ORANGE COUNTY, Fla. — When Kay Hudson looks at campaign signs, she sees clutter.
With Election Day over, the League of Women Voters volunteer has a new task — clearing up campaign sign recycling drop-off sites.
What You Need To Know
- During election season, candidates and supporters post political signs across the state
- Volunteer Kay Hudson says she wants to see those signs recycled so they don't end up in the trash
- Several Florida counties have joined her efforts
Hudson is hoping more people will put the old signs into the piles at collection centers — an effort in Florida that is growing in size and scope with each election.
Currently, plastics recycling company PureCycle carries out the recycling project with Orange, Seminole, and Volusia counties, and organizers hope the effort will continue to expand.
Hudson says 18,000 signs were gathered for recycling during the August primary — the equivalent of about 3 tons.
“The political environment is so combative, and I think these signs make it feel that way," she said. "And I think anybody would have a great sense of satisfaction in knowing that these signs aren’t just there for political reasons — that they can be turned into something better."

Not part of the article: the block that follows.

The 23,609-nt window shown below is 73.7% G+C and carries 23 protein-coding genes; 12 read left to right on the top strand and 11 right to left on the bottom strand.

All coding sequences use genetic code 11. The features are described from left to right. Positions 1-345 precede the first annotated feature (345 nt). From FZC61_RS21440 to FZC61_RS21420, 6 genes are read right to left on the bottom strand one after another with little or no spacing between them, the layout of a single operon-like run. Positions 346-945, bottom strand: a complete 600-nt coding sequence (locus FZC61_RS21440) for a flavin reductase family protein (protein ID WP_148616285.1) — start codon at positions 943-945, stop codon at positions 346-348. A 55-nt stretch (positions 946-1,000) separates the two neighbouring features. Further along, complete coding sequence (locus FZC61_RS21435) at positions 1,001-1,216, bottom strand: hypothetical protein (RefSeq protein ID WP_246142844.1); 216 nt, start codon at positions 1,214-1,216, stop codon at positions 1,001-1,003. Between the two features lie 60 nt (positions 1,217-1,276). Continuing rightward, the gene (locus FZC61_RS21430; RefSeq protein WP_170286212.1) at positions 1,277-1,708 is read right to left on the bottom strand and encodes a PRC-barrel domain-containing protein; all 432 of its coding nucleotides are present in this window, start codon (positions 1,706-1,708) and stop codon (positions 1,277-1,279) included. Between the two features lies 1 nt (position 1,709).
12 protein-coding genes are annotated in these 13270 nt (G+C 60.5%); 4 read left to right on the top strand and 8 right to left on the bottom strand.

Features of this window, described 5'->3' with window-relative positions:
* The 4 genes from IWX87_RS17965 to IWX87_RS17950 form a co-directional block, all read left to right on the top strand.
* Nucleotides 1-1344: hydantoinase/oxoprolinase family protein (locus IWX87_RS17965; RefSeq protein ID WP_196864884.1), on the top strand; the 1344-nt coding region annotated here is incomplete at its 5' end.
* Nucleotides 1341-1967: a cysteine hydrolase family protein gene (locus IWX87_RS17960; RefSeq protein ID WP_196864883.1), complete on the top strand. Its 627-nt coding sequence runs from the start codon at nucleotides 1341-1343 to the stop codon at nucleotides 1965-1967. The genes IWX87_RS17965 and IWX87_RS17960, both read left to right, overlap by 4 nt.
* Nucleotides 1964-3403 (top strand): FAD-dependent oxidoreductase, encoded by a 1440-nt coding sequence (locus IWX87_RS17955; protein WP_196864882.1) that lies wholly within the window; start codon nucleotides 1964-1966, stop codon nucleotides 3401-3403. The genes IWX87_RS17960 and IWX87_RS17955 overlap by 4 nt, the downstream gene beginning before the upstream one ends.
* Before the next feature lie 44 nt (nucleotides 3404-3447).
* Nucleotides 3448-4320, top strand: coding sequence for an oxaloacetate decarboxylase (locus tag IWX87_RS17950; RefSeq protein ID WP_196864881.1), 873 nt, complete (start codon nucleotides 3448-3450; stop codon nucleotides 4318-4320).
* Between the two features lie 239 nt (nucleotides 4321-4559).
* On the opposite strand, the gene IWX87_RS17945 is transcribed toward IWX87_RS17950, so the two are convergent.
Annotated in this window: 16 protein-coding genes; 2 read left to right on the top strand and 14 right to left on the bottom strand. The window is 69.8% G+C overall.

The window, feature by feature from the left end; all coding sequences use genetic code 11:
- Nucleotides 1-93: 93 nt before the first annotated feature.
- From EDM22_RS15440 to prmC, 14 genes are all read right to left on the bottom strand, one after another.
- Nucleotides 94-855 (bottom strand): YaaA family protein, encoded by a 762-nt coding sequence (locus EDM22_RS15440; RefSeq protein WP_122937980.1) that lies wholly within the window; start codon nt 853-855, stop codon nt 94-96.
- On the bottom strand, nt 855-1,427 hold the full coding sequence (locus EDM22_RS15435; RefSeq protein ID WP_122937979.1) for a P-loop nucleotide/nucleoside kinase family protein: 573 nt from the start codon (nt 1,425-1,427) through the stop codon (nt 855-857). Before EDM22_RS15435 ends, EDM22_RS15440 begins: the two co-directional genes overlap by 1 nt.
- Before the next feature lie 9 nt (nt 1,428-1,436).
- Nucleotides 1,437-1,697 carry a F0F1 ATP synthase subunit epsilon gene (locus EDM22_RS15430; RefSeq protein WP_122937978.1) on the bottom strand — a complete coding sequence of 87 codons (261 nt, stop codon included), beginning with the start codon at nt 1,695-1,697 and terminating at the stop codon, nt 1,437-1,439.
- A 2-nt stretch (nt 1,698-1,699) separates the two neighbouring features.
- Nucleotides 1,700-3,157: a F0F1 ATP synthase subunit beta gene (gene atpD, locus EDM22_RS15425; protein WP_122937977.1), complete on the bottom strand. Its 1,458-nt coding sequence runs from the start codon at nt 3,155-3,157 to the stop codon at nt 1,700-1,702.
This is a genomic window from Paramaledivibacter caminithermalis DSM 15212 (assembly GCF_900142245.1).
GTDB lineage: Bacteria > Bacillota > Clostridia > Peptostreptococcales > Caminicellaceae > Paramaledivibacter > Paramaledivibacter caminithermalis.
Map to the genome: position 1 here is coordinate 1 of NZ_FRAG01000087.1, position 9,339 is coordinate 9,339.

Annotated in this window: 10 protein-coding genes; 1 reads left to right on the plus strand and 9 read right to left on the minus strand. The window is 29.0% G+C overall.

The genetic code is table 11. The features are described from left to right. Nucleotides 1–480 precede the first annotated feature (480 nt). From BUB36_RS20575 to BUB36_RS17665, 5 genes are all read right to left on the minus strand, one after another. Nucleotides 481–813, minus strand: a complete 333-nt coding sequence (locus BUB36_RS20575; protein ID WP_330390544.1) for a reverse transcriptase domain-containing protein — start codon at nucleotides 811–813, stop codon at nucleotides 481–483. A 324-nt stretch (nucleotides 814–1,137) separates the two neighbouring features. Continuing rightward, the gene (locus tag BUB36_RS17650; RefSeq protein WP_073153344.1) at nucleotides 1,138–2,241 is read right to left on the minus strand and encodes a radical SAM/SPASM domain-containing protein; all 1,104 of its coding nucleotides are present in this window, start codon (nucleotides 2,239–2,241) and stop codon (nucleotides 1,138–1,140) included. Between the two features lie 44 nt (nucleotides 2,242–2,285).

Political sign collection centers had been set up in participating Central Florida counties for the campaign, which wrapped up over the weekend.
The No. 5 plastic that many signs are made of, polypropylene, is broken down into pellets for use in the production of things like make-up containers, razor handles and other products.
“Polypropylene plastic or plastic No. 5 is one of the most used plastics in the world and one of the least recycled," PureCycle's Christian Bruey said. "So previously, when you would recycle something that was a polypropylene, it would be turned into a gray or black plastic resin which you couldn’t use again.
"The technology that we have takes all the colors and odors out of it and creates a clear plastic resin so that recycled resin can go back into a new product."